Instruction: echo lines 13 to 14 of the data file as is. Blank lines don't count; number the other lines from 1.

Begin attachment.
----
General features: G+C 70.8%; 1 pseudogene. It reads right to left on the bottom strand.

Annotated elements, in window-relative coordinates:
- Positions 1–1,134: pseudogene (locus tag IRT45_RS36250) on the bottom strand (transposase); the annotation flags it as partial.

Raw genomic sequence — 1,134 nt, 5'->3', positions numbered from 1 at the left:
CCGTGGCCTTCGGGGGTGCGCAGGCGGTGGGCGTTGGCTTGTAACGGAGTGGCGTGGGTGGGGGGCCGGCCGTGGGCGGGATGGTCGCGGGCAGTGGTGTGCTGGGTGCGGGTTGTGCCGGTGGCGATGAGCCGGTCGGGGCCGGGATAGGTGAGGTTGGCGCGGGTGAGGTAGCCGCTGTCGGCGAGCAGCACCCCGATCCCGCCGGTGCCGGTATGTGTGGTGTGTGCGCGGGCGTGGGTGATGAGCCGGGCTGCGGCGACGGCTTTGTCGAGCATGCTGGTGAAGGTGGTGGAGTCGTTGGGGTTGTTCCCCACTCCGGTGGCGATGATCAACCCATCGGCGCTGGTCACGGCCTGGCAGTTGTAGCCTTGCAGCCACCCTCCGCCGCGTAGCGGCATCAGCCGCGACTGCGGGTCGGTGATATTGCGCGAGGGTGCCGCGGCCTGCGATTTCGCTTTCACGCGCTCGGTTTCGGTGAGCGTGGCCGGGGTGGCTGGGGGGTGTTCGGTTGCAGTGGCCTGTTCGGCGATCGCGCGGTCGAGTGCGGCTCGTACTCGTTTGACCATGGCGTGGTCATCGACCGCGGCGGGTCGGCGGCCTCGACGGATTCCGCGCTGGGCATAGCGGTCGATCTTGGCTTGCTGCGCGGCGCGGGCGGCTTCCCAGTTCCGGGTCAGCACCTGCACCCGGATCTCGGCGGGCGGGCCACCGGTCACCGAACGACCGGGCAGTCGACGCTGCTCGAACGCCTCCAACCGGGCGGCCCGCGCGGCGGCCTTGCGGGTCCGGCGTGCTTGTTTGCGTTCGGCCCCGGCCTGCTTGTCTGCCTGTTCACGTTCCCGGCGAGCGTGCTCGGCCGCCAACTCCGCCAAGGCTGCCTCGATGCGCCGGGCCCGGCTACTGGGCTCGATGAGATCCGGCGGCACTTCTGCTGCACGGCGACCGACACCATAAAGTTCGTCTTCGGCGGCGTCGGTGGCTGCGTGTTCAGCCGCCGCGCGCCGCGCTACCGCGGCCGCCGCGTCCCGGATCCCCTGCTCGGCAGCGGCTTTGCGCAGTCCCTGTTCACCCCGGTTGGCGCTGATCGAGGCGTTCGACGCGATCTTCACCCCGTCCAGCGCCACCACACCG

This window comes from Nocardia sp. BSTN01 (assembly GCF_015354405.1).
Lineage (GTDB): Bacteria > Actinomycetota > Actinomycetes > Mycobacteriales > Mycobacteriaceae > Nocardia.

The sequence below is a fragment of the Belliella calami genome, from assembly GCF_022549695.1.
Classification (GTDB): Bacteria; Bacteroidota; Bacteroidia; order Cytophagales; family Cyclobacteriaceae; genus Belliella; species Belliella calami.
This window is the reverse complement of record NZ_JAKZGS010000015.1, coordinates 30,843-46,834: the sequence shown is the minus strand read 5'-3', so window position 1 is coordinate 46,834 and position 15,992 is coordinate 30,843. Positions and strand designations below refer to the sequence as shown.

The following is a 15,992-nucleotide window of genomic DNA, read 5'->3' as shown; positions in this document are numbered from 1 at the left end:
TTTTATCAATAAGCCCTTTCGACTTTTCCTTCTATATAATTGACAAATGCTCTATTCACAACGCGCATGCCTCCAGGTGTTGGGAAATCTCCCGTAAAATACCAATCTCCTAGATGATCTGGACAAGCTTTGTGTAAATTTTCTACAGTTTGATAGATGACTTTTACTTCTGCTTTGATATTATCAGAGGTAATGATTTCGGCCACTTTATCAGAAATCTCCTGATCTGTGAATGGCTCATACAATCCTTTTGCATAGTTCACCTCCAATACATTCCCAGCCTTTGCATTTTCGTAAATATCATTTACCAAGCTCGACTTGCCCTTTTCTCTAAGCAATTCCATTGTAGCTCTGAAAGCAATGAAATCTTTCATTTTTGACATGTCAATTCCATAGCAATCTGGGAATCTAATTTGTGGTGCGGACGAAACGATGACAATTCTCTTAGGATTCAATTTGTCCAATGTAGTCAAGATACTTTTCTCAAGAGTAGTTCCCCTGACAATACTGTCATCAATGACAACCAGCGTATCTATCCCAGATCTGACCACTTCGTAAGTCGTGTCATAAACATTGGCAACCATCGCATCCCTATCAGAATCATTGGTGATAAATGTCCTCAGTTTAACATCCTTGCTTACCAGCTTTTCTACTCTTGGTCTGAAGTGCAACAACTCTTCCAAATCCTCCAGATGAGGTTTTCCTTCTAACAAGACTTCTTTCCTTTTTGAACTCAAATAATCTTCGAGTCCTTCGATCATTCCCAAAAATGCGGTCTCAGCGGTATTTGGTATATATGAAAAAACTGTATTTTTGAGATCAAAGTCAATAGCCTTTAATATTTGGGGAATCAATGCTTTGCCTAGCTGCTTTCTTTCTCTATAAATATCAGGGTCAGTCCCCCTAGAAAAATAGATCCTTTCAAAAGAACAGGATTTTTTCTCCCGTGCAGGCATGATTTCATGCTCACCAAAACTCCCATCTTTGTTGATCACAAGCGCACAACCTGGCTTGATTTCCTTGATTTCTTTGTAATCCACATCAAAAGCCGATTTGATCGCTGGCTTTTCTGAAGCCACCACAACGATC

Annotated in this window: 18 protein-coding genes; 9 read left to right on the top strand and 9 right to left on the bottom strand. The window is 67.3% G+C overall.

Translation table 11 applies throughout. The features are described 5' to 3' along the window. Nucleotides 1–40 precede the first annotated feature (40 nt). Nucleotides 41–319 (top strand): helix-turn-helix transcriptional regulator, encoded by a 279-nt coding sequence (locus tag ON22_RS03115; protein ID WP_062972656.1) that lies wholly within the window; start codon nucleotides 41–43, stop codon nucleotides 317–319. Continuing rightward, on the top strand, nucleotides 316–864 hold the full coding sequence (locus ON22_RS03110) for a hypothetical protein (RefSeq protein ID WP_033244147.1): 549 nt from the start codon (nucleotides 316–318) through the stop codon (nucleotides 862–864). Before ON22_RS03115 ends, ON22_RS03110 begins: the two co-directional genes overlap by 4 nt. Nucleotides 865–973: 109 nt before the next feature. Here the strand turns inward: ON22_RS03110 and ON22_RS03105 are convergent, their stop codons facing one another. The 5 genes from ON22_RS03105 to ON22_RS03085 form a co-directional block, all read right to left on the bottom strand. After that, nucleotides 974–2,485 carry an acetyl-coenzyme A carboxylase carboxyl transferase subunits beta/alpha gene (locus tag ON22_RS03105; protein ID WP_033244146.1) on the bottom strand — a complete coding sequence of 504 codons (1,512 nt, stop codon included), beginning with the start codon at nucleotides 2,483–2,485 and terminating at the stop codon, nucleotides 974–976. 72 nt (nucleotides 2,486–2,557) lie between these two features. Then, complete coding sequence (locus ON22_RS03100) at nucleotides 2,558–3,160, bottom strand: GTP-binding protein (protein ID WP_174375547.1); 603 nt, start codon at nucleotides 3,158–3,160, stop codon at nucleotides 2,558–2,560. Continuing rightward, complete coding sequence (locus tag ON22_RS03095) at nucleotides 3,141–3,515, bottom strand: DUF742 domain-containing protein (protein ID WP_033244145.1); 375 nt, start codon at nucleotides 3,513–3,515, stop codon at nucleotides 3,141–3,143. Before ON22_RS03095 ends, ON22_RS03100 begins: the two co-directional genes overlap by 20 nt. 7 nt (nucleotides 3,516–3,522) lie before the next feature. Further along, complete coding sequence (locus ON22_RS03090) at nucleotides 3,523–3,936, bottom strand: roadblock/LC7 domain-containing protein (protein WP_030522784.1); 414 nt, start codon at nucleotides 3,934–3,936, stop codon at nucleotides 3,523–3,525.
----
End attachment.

Annotated in this window: 18 protein-coding genes; 9 read left to right on the top strand and 9 right to left on the bottom strand. The window is 67.3% G+C overall.

Translation table 11 applies throughout. The features are described 5' to 3' along the window. Nucleotides 1–40 precede the first annotated feature (40 nt). Nucleotides 41–319 (top strand): helix-turn-helix transcriptional regulator, encoded by a 279-nt coding sequence (locus tag ON22_RS03115; protein ID WP_062972656.1) that lies wholly within the window; start codon nucleotides 41–43, stop codon nucleotides 317–319. Continuing rightward, on the top strand, nucleotides 316–864 hold the full coding sequence (locus ON22_RS03110) for a hypothetical protein (RefSeq protein ID WP_033244147.1): 549 nt from the start codon (nucleotides 316–318) through the stop codon (nucleotides 862–864). Before ON22_RS03115 ends, ON22_RS03110 begins: the two co-directional genes overlap by 4 nt. Nucleotides 865–973: 109 nt before the next feature. Here the strand turns inward: ON22_RS03110 and ON22_RS03105 are convergent, their stop codons facing one another. The 5 genes from ON22_RS03105 to ON22_RS03085 form a co-directional block, all read right to left on the bottom strand. After that, nucleotides 974–2,485 carry an acetyl-coenzyme A carboxylase carboxyl transferase subunits beta/alpha gene (locus tag ON22_RS03105; protein ID WP_033244146.1) on the bottom strand — a complete coding sequence of 504 codons (1,512 nt, stop codon included), beginning with the start codon at nucleotides 2,483–2,485 and terminating at the stop codon, nucleotides 974–976. 72 nt (nucleotides 2,486–2,557) lie between these two features. Then, complete coding sequence (locus ON22_RS03100) at nucleotides 2,558–3,160, bottom strand: GTP-binding protein (protein ID WP_174375547.1); 603 nt, start codon at nucleotides 3,158–3,160, stop codon at nucleotides 2,558–2,560. Continuing rightward, complete coding sequence (locus tag ON22_RS03095) at nucleotides 3,141–3,515, bottom strand: DUF742 domain-containing protein (protein ID WP_033244145.1); 375 nt, start codon at nucleotides 3,513–3,515, stop codon at nucleotides 3,141–3,143. Before ON22_RS03095 ends, ON22_RS03100 begins: the two co-directional genes overlap by 20 nt. 7 nt (nucleotides 3,516–3,522) lie before the next feature. Further along, complete coding sequence (locus ON22_RS03090) at nucleotides 3,523–3,936, bottom strand: roadblock/LC7 domain-containing protein (protein WP_030522784.1); 414 nt, start codon at nucleotides 3,934–3,936, stop codon at nucleotides 3,523–3,525.